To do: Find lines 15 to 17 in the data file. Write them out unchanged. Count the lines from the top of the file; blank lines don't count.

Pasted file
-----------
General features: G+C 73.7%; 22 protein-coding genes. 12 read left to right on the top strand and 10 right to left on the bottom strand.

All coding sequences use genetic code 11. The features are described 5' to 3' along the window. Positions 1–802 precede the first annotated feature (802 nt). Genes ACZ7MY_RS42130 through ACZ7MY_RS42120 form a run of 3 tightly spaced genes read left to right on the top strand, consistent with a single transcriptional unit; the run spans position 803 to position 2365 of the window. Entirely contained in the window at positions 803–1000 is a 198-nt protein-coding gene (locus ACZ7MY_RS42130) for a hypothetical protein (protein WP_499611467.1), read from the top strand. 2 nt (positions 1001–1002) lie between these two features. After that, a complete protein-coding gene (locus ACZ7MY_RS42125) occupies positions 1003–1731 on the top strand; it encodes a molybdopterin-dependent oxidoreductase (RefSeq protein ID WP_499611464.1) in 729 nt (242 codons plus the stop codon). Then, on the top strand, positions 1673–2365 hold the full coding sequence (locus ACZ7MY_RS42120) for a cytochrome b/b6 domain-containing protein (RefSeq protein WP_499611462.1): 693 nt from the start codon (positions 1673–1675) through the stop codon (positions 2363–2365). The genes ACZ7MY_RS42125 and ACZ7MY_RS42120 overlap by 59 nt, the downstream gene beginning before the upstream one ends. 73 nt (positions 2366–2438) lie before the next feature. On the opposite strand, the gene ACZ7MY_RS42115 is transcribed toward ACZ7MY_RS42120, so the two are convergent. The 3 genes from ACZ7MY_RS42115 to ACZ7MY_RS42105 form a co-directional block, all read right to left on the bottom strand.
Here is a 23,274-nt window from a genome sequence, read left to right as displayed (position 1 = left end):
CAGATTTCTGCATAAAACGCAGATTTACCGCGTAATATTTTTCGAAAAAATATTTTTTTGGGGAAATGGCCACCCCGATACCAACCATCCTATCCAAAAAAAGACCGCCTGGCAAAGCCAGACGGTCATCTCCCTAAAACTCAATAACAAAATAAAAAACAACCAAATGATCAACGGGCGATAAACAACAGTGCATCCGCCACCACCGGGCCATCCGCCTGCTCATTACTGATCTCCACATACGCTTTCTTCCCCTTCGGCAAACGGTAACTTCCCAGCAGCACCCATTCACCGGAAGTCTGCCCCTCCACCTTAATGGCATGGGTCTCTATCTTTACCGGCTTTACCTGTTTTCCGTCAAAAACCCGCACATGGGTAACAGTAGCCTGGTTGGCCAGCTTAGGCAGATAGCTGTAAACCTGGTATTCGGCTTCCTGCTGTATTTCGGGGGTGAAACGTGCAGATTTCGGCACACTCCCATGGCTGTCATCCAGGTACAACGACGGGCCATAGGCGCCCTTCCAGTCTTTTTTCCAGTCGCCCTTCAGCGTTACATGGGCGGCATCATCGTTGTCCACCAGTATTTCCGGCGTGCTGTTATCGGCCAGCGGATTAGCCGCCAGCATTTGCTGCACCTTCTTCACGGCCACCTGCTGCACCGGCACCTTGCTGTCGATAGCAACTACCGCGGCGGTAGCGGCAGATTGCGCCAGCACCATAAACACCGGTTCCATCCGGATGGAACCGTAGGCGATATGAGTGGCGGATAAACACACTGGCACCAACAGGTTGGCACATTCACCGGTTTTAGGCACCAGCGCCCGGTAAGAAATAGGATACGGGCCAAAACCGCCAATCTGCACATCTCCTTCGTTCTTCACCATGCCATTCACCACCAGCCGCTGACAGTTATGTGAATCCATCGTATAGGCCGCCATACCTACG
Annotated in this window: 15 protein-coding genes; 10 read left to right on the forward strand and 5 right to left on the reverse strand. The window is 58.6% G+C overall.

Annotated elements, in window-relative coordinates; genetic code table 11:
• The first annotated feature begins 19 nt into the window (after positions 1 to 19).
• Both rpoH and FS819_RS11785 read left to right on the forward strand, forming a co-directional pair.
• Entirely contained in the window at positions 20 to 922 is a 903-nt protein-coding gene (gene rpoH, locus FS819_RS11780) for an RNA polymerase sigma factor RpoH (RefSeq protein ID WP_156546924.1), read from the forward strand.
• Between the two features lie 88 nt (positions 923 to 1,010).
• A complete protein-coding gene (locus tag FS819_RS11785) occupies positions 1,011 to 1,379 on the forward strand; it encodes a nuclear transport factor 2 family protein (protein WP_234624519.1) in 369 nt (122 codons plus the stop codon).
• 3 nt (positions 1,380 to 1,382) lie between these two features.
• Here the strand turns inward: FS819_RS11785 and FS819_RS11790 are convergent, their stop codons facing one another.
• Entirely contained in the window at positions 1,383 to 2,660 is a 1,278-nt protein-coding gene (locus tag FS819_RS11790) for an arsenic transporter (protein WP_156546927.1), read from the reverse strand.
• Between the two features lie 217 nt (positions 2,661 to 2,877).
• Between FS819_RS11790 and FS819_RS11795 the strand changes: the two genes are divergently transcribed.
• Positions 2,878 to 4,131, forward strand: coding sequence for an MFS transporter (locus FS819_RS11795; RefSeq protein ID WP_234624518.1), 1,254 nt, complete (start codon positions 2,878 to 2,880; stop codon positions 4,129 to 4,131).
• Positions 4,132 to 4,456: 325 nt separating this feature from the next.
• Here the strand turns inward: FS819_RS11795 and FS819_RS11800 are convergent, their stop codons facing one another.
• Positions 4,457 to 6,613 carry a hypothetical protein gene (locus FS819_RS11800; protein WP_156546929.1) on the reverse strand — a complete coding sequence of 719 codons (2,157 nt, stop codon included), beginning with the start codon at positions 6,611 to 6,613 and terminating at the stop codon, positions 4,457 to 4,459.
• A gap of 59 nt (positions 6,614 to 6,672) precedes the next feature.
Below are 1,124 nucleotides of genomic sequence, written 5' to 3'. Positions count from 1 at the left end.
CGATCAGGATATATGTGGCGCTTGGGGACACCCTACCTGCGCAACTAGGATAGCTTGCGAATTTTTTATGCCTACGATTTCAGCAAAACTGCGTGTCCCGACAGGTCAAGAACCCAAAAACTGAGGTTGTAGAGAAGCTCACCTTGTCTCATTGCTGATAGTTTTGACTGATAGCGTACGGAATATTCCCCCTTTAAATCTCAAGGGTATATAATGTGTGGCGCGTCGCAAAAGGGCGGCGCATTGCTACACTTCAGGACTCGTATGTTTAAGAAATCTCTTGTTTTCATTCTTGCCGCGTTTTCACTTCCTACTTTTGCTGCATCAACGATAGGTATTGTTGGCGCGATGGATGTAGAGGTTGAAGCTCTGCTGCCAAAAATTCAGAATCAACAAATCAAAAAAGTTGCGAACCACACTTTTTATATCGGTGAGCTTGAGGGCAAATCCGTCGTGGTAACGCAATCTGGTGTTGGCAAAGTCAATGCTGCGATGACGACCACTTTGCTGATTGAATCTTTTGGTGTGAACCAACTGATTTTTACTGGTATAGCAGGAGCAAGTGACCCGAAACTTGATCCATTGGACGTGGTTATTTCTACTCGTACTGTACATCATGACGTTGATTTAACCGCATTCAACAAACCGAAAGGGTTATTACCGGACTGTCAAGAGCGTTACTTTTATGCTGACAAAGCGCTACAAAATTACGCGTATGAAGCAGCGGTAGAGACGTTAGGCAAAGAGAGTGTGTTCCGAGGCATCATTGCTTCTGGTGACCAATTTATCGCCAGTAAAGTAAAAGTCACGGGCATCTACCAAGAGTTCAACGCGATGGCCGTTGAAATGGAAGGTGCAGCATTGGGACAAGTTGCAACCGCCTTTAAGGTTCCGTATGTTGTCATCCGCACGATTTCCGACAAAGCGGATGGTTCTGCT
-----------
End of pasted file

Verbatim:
• Between the two features lie 217 nt (positions 2,661 to 2,877).
• Between FS819_RS11790 and FS819_RS11795 the strand changes: the two genes are divergently transcribed.
• Positions 2,878 to 4,131, forward strand: coding sequence for an MFS transporter (locus FS819_RS11795; RefSeq protein ID WP_234624518.1), 1,254 nt, complete (start codon positions 2,878 to 2,880; stop codon positions 4,129 to 4,131).